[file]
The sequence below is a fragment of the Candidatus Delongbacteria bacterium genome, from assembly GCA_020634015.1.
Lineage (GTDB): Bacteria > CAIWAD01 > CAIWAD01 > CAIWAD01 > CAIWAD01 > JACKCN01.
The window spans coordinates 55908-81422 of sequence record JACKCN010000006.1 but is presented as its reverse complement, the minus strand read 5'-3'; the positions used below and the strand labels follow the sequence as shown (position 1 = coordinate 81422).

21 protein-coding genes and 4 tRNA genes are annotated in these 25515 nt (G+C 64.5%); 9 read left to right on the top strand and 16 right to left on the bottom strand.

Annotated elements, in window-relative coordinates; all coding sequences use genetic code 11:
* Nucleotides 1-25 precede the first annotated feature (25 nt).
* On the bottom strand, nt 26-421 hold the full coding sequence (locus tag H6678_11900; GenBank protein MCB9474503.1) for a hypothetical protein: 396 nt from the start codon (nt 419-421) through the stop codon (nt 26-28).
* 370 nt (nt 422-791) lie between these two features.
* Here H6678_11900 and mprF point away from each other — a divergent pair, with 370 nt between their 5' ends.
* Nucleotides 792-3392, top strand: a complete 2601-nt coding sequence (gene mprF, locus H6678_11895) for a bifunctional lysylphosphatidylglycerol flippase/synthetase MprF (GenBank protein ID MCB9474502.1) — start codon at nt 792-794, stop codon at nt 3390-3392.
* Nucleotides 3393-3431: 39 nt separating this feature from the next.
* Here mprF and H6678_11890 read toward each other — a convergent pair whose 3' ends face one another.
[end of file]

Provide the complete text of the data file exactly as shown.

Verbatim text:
The sequence below is a fragment of the Candidatus Delongbacteria bacterium genome, from assembly GCA_020634015.1.
Lineage (GTDB): Bacteria > CAIWAD01 > CAIWAD01 > CAIWAD01 > CAIWAD01 > JACKCN01.
The window spans coordinates 55908-81422 of sequence record JACKCN010000006.1 but is presented as its reverse complement, the minus strand read 5'-3'; the positions used below and the strand labels follow the sequence as shown (position 1 = coordinate 81422).

21 protein-coding genes and 4 tRNA genes are annotated in these 25515 nt (G+C 64.5%); 9 read left to right on the top strand and 16 right to left on the bottom strand.

Annotated elements, in window-relative coordinates; all coding sequences use genetic code 11:
* Nucleotides 1-25 precede the first annotated feature (25 nt).
* On the bottom strand, nt 26-421 hold the full coding sequence (locus tag H6678_11900; GenBank protein MCB9474503.1) for a hypothetical protein: 396 nt from the start codon (nt 419-421) through the stop codon (nt 26-28).
* 370 nt (nt 422-791) lie between these two features.
* Here H6678_11900 and mprF point away from each other — a divergent pair, with 370 nt between their 5' ends.
* Nucleotides 792-3392, top strand: a complete 2601-nt coding sequence (gene mprF, locus H6678_11895) for a bifunctional lysylphosphatidylglycerol flippase/synthetase MprF (GenBank protein ID MCB9474502.1) — start codon at nt 792-794, stop codon at nt 3390-3392.
* Nucleotides 3393-3431: 39 nt separating this feature from the next.
* Here mprF and H6678_11890 read toward each other — a convergent pair whose 3' ends face one another.